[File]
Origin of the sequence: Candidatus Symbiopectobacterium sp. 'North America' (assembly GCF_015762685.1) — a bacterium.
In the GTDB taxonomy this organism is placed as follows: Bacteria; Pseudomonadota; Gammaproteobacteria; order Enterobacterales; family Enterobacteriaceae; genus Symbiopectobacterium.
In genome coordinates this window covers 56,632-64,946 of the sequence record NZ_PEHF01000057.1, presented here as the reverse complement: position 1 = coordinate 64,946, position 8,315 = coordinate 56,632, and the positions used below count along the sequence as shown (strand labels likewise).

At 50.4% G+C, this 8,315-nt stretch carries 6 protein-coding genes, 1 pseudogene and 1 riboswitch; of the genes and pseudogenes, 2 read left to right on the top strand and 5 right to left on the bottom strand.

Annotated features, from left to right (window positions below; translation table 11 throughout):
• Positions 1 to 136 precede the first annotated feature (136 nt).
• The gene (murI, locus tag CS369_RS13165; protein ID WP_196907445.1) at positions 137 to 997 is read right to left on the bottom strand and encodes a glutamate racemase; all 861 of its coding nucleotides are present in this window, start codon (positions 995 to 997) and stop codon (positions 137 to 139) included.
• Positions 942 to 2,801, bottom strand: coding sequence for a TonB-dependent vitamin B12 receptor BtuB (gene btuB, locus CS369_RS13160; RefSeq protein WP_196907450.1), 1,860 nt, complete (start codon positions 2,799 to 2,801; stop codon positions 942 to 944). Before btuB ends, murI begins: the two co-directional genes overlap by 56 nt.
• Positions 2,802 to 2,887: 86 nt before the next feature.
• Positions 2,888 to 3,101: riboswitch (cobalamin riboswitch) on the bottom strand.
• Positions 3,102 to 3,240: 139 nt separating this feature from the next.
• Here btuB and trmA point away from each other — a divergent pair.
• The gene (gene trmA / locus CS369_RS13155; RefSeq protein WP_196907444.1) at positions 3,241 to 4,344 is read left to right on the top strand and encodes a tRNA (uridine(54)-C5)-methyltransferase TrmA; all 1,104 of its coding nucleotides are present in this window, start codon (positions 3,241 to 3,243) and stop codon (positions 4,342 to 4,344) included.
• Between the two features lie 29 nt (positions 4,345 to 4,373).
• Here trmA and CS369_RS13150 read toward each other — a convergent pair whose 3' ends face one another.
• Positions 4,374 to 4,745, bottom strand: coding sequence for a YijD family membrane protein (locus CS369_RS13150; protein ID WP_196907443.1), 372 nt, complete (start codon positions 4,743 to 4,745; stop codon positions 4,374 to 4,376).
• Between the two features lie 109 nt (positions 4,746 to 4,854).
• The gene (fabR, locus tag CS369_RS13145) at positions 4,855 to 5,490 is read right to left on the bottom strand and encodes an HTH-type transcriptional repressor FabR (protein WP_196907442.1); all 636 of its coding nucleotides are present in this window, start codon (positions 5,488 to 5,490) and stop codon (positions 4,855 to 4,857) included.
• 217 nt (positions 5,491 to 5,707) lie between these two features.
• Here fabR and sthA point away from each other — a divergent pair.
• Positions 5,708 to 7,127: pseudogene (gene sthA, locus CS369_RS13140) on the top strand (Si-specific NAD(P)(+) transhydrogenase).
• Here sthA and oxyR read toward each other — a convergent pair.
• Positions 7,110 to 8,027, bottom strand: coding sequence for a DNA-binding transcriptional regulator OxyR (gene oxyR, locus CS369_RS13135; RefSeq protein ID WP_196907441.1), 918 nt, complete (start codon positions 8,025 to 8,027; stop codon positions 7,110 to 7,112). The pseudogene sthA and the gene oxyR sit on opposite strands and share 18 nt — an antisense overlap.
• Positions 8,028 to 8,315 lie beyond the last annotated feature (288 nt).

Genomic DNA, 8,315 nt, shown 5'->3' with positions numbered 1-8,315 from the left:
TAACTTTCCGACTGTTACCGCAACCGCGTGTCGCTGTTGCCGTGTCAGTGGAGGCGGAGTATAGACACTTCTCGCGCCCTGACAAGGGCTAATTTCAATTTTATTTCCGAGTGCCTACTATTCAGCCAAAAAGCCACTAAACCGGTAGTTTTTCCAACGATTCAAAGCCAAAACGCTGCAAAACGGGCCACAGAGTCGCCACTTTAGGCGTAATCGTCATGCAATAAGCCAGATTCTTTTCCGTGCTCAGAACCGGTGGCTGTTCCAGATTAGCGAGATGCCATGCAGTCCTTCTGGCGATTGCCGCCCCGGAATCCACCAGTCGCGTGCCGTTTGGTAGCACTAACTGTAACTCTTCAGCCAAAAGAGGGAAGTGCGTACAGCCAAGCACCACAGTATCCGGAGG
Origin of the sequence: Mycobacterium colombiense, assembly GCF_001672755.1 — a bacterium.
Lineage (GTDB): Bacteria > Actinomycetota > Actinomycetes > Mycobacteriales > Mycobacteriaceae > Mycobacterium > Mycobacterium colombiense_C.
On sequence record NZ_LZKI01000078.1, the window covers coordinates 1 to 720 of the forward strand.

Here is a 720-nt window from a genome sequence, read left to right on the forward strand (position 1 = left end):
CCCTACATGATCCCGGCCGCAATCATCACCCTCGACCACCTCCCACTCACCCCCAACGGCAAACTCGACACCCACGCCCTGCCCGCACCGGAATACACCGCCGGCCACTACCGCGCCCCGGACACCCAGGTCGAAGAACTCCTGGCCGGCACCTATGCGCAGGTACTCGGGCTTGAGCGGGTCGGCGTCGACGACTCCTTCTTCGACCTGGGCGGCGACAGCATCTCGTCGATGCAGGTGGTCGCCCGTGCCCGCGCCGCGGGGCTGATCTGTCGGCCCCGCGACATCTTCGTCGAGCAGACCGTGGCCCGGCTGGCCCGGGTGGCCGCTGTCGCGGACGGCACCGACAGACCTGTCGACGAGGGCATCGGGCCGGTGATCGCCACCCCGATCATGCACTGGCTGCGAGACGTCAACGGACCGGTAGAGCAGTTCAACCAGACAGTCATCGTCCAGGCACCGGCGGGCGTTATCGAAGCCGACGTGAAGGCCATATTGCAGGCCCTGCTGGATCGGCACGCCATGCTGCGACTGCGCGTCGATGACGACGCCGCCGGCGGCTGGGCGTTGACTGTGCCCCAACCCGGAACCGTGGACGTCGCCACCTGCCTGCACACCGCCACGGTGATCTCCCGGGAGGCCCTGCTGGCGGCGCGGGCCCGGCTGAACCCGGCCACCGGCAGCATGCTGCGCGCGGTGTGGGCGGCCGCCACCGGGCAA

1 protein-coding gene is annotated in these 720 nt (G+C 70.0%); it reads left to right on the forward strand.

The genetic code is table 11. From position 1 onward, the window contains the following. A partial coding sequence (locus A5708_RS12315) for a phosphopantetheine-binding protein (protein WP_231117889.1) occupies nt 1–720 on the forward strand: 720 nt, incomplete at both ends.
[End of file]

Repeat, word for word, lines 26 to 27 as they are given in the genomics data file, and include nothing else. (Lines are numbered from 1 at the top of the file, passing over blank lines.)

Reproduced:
TAACTTTCCGACTGTTACCGCAACCGCGTGTCGCTGTTGCCGTGTCAGTGGAGGCGGAGTATAGACACTTCTCGCGCCCTGACAAGGGCTAATTTCAATTTTATTTCCGAGTGCCTACTATTCAGCCAAAAAGCCACTAAACCGGTAGTTTTTCCAACGATTCAAAGCCAAAACGCTGCAAAACGGGCCACAGAGTCGCCACTTTAGGCGTAATCGTCATGCAATAAGCCAGATTCTTTTCCGTGCTCAGAACCGGTGGCTGTTCCAGATTAGCGAGATGCCATGCAGTCCTTCTGGCGATTGCCGCCCCGGAATCCACCAGTCGCGTGCCGTTTGGTAGCACTAACTGTAACTCTTCAGCCAAAAGAGGGAAGTGCGTACAGCCAAGCACCACAGTATCCGGAGG
Origin of the sequence: Mycobacterium colombiense, assembly GCF_001672755.1 — a bacterium.